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Bailey v. Rinard

Court of Appeals of Iowa

November 22, 2017

TOBI JOHN BAILEY, Petitioner-Appellant,
JORDYNN RINARD, Respondent-Appellee.

         Appeal from the Iowa District Court for Polk County, Jeanie K. Vaudt, Judge.

         A father appeals from the custody determination in a petition to establish paternity, custody, visitation, and support.

          Patrick H. Payton of Patrick H. Payton & Assoc., P.C., Des Moines, for appellant.

          Sally B. Frank, and Jessica Belman, Law Student Attorney of Drake Legal Clinic, Des Moines, for appellee.

          Considered by Danilson, C.J., and Tabor and McDonald, JJ.

          MCDONALD, JUDGE.

         In July 2016, Tobi Bailey filed a petition against Jordynn Rinard (n/k/a Titus) to establish paternity, custody, visitation, and support for a then-unborn child. The petition averred Rinard told Bailey he was the father of the child. The petition further averred Rinard texted to Bailey that she intended to give the child up for adoption upon birth. Bailey disagreed with this decision. The child, A.B., was born in September 2016. Rinard did not attempt to give up the child for adoption. The matter came on for trial, and the district court established paternity of the child in Bailey, awarded the not-married parents joint legal custody of the child, and awarded Rinard physical care of the child with Bailey to have limited visitation. On appeal, Bailey requests the parties be awarded joint physical care of the child or he be awarded physical care of the child.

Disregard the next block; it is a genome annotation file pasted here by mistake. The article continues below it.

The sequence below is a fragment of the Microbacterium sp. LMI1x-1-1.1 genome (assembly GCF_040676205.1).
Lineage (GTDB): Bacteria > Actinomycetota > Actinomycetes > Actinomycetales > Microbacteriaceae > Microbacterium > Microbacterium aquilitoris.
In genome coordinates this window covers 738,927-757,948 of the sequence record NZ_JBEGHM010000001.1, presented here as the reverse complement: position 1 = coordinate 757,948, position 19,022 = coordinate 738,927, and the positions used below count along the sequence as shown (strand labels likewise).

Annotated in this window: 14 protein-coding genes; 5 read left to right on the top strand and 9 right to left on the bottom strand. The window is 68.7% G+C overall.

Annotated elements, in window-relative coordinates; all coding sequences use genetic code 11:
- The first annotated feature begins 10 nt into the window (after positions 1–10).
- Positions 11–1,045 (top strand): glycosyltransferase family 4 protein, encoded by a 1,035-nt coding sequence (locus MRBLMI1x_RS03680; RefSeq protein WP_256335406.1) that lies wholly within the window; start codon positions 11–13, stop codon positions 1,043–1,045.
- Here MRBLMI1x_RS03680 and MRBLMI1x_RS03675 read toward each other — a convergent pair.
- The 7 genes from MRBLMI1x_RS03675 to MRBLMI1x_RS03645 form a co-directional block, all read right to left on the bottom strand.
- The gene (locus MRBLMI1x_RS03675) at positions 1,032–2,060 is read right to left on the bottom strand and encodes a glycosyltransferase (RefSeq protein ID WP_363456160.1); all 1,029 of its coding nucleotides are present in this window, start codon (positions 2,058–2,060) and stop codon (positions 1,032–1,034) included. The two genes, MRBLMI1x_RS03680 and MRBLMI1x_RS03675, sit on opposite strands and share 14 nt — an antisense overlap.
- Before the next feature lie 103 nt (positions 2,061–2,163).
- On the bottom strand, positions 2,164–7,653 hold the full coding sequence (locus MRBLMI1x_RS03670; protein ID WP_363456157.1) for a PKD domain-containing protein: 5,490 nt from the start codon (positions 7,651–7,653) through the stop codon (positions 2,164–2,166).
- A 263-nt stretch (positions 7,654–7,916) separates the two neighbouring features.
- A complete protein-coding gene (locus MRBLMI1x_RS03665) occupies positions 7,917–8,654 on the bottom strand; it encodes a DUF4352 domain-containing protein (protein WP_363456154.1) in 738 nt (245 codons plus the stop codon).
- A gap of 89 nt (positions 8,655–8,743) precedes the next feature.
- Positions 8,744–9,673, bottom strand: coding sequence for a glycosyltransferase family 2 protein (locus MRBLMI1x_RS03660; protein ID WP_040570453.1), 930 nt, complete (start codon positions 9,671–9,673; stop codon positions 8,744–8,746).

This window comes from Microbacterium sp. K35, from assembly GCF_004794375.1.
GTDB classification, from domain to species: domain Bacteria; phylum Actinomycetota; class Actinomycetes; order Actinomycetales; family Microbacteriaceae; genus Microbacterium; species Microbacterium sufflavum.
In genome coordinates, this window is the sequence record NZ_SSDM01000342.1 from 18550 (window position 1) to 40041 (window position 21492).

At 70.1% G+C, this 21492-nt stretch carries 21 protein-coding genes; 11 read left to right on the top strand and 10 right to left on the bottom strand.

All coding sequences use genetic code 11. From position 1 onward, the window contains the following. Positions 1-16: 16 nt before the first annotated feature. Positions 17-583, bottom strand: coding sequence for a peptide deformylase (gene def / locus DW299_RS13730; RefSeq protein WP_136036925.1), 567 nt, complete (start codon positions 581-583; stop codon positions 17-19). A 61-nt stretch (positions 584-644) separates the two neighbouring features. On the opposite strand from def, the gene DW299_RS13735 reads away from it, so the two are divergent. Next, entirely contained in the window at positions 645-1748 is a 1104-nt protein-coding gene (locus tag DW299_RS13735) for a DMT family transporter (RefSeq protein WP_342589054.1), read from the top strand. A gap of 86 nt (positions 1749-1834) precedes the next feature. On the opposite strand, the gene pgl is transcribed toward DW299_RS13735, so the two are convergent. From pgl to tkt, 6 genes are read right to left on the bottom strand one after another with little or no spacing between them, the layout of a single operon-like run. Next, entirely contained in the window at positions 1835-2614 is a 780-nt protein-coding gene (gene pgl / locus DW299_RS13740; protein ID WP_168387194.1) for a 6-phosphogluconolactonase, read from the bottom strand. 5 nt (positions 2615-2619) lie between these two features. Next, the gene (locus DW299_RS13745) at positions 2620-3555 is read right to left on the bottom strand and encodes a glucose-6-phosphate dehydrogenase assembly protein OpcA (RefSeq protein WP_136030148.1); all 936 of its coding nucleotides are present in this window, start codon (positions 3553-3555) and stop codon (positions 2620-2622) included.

Our review of equitable proceedings is de novo. See Iowa R. App. P. 6.907; Wilker v. Wilker, 630 N.W.2d 590, 594 (Iowa 2001). We review the entire record and decide anew the factual and legal issues preserved and presented for review. See In re Marriage of Williams, 589 N.W.2d 759, 761 (Iowa Ct. App. 1998). Although our review is de novo, we afford deference to the district court for institutional and pragmatic reasons. See Hensch v. Mysak, N.W.2d,, 2017 WL 4050671, at *1 (Iowa Ct. App. 2017). In exercising our review, "[p]rior cases are of little precedential value, except to provide a framework for analysis, and we must ultimately tailor our decision to the unique facts and circumstances before us." In re Marriage of Kleist, 538 N.W.2d 273, 276 (Iowa 1995) (citing In re Marriage of Will, 489 N.W.2d 394, 397 (Iowa 1992)).

         This is an action to establish paternity, custody, and care of a minor child between unmarried persons filed pursuant to Iowa Code chapter 600B (2016). Our analysis with respect to who should have physical care of the child is the same whether the parents are married or unmarried. See Iowa Code § 600B.40 (providing the statutory criteria set forth in section 598.41, for dissolutions of marriage, shall apply the chapter 600B proceedings); Draeger v. Barrick, No. 15-1442, 2016 WL 1697083, at *3 (Iowa Ct. App. Apr. 27, 2016) (citing Lambert v. Everist, 418 N.W.2d 40, 42 (Iowa 1988)). Our guiding consideration is the best interest of the child. See In re Marriage of Hoffman, 867 N.W.2d 26, 32 (Iowa 2015).